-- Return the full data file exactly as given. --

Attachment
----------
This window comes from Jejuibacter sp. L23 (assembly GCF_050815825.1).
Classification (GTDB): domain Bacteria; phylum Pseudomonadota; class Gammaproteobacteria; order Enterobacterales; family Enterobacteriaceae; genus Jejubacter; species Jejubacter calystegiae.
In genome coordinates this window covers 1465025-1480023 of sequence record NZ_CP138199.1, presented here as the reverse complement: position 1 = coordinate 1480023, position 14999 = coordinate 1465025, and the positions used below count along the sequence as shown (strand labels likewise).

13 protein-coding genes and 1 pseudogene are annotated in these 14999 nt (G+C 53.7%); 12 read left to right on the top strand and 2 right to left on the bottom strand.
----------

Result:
This window comes from Jejuibacter sp. L23 (assembly GCF_050815825.1).
Classification (GTDB): domain Bacteria; phylum Pseudomonadota; class Gammaproteobacteria; order Enterobacterales; family Enterobacteriaceae; genus Jejubacter; species Jejubacter calystegiae.
In genome coordinates this window covers 1465025-1480023 of sequence record NZ_CP138199.1, presented here as the reverse complement: position 1 = coordinate 1480023, position 14999 = coordinate 1465025, and the positions used below count along the sequence as shown (strand labels likewise).

13 protein-coding genes and 1 pseudogene are annotated in these 14999 nt (G+C 53.7%); 12 read left to right on the top strand and 2 right to left on the bottom strand.